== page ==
Instead, the FX community is focusing on the dollar, and betting heavily on further dollar weakness against most currencies. As economic recovery in the U.S sucks in imports, the trade deficit will increase. Meanwhile, the Fed has made it clear that it is in no hurry to raise interest rates even if inflation does reach its 2% target.
The Brexit deal in the words of senior Conservative party figures:
- Wonderful…a new chapter in our national story
— Boris Johnson, current head of the Conservative Party and Prime Minister.
- We have a trade deal that benefits the E.U, but not a deal in services that would benefit the U.K.
— Theresa May, former head of the Conservative Party and Prime Minister, referring to the U.K’s deficit in goods with the E.U.
- What prospects lie ahead of us for young people now: to be out there buccaneering, trading, dominating the world again!
— Ian Duncan Smith, former head of the Conservative Party.
- We are buying a national right to diverge, which we will not use, at a very high economic price
— Philip Hammond, former Chancellor of the Exchequer in Theresa May’s government.
Sterling is not out of the woods, and may yet weaken against the euro and other currencies that lie outside the dollar bloc.
First, the initial wave of Covid-19 hit the U.K economy particularly badly and a full economic recovery may not be achieved until late 2022. Third quarter 2020 GDP was down 8.6% on the same period in 2019 (compared to -2.8% for the U.S, -4.3% for the euro zone, and +4.9% for China). Yet the rebound this year, perhaps of around +4.4% (the OECD estimate in early December), will be in line with the global average. Despite the impressive roll-out of vaccines in the U.K in recent weeks, the economic cost of the second wave of Covid-19, and associated lockdown measures, appear likely to be worse for the U.K than for other developed countries. But this has not yet been factored into 2021 GDP forecasts.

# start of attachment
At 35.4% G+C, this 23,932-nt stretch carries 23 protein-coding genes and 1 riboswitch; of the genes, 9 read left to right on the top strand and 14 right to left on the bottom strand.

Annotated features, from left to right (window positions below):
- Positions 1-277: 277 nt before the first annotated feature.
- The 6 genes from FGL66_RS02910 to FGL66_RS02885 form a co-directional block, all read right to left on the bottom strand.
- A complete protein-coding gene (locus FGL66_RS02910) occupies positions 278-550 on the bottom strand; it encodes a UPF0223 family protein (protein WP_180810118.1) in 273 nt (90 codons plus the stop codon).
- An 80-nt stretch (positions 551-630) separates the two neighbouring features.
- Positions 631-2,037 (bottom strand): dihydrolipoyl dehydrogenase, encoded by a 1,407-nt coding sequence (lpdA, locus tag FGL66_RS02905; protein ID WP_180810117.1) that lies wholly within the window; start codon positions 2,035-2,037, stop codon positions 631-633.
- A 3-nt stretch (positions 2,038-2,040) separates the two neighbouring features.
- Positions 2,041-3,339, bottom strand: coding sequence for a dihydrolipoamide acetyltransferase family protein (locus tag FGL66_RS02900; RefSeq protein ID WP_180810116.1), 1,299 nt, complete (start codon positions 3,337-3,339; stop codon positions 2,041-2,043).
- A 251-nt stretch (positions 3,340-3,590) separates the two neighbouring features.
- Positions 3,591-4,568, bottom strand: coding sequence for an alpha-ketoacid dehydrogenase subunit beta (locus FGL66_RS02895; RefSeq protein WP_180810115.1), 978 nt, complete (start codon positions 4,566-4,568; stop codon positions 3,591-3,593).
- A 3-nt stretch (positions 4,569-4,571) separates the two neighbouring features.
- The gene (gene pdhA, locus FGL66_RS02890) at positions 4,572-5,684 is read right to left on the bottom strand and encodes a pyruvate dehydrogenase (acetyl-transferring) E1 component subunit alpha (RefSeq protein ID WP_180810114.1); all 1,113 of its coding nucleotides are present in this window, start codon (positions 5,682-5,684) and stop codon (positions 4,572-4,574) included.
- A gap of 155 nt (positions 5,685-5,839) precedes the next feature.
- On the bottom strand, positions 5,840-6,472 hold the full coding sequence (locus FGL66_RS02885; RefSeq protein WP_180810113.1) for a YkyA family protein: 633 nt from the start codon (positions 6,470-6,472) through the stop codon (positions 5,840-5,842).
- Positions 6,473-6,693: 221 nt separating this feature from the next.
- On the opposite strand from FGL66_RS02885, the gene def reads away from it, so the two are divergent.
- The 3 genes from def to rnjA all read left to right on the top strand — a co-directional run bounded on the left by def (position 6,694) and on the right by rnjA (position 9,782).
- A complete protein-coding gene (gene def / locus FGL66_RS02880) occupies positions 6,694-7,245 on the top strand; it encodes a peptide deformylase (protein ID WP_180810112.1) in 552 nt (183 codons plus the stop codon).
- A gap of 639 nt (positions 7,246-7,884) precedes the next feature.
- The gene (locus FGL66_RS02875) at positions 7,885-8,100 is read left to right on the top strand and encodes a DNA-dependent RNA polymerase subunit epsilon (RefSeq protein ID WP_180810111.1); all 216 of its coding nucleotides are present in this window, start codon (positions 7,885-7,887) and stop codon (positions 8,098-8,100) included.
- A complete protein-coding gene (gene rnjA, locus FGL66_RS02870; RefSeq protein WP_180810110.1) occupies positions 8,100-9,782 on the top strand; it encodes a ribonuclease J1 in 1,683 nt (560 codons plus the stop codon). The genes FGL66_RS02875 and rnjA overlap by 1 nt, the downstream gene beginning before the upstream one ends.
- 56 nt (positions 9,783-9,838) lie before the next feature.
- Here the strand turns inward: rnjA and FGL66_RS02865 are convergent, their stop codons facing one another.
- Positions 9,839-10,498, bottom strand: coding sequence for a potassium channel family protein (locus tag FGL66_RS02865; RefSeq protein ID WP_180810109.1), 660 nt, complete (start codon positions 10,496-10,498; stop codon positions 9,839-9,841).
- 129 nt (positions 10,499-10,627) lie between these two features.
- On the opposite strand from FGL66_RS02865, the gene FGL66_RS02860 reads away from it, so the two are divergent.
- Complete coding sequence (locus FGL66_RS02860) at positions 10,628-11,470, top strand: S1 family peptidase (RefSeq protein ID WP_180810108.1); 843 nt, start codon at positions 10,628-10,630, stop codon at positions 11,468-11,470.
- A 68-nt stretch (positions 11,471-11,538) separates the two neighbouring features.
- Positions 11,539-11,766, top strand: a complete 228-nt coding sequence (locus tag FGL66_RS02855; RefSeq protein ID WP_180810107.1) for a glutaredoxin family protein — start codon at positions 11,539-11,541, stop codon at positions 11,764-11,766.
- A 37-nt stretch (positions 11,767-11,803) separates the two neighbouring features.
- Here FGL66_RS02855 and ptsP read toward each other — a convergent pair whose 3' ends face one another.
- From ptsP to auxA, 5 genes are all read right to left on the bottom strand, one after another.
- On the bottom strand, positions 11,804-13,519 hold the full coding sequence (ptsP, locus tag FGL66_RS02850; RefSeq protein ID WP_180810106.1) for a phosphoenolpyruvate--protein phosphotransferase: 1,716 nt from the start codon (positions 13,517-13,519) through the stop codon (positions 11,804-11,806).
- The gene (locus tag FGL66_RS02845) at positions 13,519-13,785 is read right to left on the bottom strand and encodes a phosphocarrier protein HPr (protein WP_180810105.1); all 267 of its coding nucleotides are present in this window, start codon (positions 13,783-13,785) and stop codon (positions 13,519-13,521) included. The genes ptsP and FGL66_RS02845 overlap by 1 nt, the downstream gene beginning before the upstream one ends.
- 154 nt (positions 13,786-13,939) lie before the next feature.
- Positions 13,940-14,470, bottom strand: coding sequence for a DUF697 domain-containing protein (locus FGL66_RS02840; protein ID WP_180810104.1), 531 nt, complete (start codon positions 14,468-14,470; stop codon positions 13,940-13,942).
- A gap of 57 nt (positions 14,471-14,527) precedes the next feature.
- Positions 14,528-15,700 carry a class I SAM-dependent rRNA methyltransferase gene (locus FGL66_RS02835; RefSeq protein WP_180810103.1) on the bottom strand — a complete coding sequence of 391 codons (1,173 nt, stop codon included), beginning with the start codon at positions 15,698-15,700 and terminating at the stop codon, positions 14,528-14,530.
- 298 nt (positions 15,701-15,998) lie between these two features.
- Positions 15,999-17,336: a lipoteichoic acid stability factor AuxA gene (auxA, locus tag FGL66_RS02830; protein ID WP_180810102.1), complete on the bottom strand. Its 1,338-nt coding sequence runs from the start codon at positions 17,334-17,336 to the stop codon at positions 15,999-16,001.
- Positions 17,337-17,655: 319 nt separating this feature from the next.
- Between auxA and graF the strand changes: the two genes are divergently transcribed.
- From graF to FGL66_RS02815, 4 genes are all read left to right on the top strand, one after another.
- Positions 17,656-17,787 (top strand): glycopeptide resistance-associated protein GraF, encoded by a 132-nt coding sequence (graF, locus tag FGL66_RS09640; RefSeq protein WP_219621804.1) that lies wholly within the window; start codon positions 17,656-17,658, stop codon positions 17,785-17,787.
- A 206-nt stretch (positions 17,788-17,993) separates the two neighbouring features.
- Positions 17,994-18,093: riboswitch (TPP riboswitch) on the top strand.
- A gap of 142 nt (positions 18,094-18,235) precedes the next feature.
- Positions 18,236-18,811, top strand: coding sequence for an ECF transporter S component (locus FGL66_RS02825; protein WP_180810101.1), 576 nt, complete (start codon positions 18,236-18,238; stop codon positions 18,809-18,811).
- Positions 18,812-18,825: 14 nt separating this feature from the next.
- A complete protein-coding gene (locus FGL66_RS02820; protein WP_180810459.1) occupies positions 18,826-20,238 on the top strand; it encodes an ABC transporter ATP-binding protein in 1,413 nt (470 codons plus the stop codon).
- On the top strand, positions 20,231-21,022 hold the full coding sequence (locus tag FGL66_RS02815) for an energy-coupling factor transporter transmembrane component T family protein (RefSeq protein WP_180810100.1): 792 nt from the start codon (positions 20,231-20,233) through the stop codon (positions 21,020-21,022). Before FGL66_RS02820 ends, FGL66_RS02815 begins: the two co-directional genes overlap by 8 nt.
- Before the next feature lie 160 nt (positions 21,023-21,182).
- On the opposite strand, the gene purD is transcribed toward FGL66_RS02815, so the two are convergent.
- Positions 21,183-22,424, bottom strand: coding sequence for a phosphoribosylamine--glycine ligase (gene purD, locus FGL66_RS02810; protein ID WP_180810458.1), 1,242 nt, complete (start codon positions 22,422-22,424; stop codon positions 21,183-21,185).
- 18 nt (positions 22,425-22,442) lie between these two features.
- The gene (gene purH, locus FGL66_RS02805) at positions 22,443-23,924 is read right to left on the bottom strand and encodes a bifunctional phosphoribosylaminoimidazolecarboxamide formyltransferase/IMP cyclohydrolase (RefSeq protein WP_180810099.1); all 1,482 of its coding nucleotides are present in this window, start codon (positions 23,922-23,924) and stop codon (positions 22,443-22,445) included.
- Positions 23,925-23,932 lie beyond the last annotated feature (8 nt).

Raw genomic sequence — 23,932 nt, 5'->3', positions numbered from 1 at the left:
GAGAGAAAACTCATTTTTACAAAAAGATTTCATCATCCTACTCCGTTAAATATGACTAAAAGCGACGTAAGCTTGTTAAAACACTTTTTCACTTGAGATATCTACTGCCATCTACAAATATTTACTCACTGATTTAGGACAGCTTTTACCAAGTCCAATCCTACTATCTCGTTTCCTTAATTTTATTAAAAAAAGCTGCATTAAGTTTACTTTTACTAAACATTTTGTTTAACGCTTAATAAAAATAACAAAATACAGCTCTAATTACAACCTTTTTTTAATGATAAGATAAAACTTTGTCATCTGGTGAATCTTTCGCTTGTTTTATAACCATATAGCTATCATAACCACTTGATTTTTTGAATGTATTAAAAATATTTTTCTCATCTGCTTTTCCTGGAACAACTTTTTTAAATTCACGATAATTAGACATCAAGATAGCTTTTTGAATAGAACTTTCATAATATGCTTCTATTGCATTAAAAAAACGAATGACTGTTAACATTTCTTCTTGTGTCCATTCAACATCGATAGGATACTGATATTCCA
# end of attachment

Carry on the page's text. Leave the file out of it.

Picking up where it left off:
A relatively weak economy means interest rates will remain at very low levels for some time to come, and may yet turn negative, diminishing the attractiveness of sterling.
Second, the Treasury’s forecast of a 5% hit to GDP growth over the next 15 years in the event of a hard Brexit has yet to be played out. But we are already seeing how this might occur. There is plenty of anecdotal evidence that new paperwork and physical customs checks is slowing down and discouraging U.K/E.U trade, which will result in reduced economic activity with a disproportionate impact on the U.K. This may be a temporary phenomenon, as traders get used to the new regime, but one surprising result of Brexit is that the paperwork required to send goods from England to Northern Ireland and other parts of the E.U’s single market is now similar to that required to export to the Philippines.
We have yet to see if foreign direct investment into the U.K will recover after the pandemic. But the U.K may no longer be an attractive gateway into the E.U for manufacturers, if the U.K starts to deviate from the E.U ‘level playing field’ rules and standards.
Meanwhile, the much larger services sector has no Brexit deal. We have already seen, on 4th January, Euro 6bn worth of E.U companies’ shares removed from the U.K hubs of pan-European exchanges and relocated to Amsterdam, Berlin, Paris and Dublin.
Third, Brexit is causing repercussions for the integrity of the United Kingdom, which may weigh on sterling since the division of financial liabilities and assets is unclear. Northern Ireland remains in the E.U’s single market and customs union, which is likely to encourage still greater trade links and weaken trade with the rest of the U.K. This may hasten the process of Irish unification.
In Scotland, which voted by some margin to remain in the E.U, the SNP will fight this year’s Scottish Parliament election with an anti-Brexit, pro-E.U message to voters and demand a second referendum. Conservative Party claims that a land border with the E.U and the north of England will be impossible to manage will be undermined by their apparent willingness to implement a border between Northern Ireland and the mainland (which, even though is called a ‘sea border’, in fact relies on land checks on either side).
As always, investors should be as diversified as possible in order to maximise returns relative to risk (ie, volatility). This means geographical, sector, and asset class diversification.